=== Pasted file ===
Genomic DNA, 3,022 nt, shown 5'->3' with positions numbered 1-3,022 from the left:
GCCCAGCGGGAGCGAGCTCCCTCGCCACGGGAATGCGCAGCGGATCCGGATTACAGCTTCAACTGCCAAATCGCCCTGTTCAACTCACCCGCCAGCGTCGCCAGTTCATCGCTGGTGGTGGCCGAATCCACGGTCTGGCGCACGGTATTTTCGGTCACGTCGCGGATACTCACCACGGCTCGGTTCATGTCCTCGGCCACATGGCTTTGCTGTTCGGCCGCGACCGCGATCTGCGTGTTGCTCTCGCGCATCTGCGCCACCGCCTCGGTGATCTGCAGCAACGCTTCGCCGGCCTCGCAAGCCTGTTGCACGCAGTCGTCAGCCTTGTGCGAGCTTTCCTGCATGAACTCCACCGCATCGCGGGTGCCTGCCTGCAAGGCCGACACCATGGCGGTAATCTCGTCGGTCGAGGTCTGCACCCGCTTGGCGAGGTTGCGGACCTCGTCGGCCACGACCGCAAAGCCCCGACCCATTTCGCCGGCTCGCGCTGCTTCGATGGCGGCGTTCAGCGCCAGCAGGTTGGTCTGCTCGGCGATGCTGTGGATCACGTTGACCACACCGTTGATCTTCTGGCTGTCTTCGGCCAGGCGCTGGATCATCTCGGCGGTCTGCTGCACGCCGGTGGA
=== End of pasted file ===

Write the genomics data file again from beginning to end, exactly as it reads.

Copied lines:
Genomic DNA, 3,022 nt, shown 5'->3' with positions numbered 1-3,022 from the left:
GCCCAGCGGGAGCGAGCTCCCTCGCCACGGGAATGCGCAGCGGATCCGGATTACAGCTTCAACTGCCAAATCGCCCTGTTCAACTCACCCGCCAGCGTCGCCAGTTCATCGCTGGTGGTGGCCGAATCCACGGTCTGGCGCACGGTATTTTCGGTCACGTCGCGGATACTCACCACGGCTCGGTTCATGTCCTCGGCCACATGGCTTTGCTGTTCGGCCGCGACCGCGATCTGCGTGTTGCTCTCGCGCATCTGCGCCACCGCCTCGGTGATCTGCAGCAACGCTTCGCCGGCCTCGCAAGCCTGTTGCACGCAGTCGTCAGCCTTGTGCGAGCTTTCCTGCATGAACTCCACCGCATCGCGGGTGCCTGCCTGCAAGGCCGACACCATGGCGGTAATCTCGTCGGTCGAGGTCTGCACCCGCTTGGCGAGGTTGCGGACCTCGTCGGCCACGACCGCAAAGCCCCGACCCATTTCGCCGGCTCGCGCTGCTTCGATGGCGGCGTTCAGCGCCAGCAGGTTGGTCTGCTCGGCGATGCTGTGGATCACGTTGACCACACCGTTGATCTTCTGGCTGTCTTCGGCCAGGCGCTGGATCATCTCGGCGGTCTGCTGCACGCCGGTGGA